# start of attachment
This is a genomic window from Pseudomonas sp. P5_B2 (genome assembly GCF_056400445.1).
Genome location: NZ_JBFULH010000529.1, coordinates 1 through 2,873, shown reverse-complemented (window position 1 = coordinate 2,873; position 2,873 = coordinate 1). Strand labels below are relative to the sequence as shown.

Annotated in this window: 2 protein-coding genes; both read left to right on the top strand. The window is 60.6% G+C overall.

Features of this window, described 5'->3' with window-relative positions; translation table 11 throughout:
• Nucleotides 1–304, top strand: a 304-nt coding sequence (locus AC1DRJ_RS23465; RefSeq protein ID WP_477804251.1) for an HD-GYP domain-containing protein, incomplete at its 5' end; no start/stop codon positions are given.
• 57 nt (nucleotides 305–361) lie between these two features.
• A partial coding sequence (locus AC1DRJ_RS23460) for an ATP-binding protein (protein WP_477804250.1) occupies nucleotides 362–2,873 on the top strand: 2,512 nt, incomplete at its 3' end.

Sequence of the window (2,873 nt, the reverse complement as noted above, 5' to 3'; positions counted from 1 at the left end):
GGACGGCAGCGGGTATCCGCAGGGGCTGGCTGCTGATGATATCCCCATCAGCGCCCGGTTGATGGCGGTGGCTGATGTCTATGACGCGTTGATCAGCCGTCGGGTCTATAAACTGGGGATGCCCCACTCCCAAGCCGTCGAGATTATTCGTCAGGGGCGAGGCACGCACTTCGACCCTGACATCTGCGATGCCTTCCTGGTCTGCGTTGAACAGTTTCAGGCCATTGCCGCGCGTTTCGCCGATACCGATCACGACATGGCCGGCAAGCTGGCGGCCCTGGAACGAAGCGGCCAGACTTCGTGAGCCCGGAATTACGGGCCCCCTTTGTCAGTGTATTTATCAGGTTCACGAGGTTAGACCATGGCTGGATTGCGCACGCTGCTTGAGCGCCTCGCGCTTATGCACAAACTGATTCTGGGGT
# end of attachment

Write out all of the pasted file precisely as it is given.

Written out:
This is a genomic window from Pseudomonas sp. P5_B2 (genome assembly GCF_056400445.1).
Genome location: NZ_JBFULH010000529.1, coordinates 1 through 2,873, shown reverse-complemented (window position 1 = coordinate 2,873; position 2,873 = coordinate 1). Strand labels below are relative to the sequence as shown.

Annotated in this window: 2 protein-coding genes; both read left to right on the top strand. The window is 60.6% G+C overall.

Features of this window, described 5'->3' with window-relative positions; translation table 11 throughout:
• Nucleotides 1–304, top strand: a 304-nt coding sequence (locus AC1DRJ_RS23465; RefSeq protein ID WP_477804251.1) for an HD-GYP domain-containing protein, incomplete at its 5' end; no start/stop codon positions are given.
• 57 nt (nucleotides 305–361) lie between these two features.
• A partial coding sequence (locus AC1DRJ_RS23460) for an ATP-binding protein (protein WP_477804250.1) occupies nucleotides 362–2,873 on the top strand: 2,512 nt, incomplete at its 3' end.

Sequence of the window (2,873 nt, the reverse complement as noted above, 5' to 3'; positions counted from 1 at the left end):
GGACGGCAGCGGGTATCCGCAGGGGCTGGCTGCTGATGATATCCCCATCAGCGCCCGGTTGATGGCGGTGGCTGATGTCTATGACGCGTTGATCAGCCGTCGGGTCTATAAACTGGGGATGCCCCACTCCCAAGCCGTCGAGATTATTCGTCAGGGGCGAGGCACGCACTTCGACCCTGACATCTGCGATGCCTTCCTGGTCTGCGTTGAACAGTTTCAGGCCATTGCCGCGCGTTTCGCCGATACCGATCACGACATGGCCGGCAAGCTGGCGGCCCTGGAACGAAGCGGCCAGACTTCGTGAGCCCGGAATTACGGGCCCCCTTTGTCAGTGTATTTATCAGGTTCACGAGGTTAGACCATGGCTGGATTGCGCACGCTGCTTGAGCGCCTCGCGCTTATGCACAAACTGATTCTGGGGT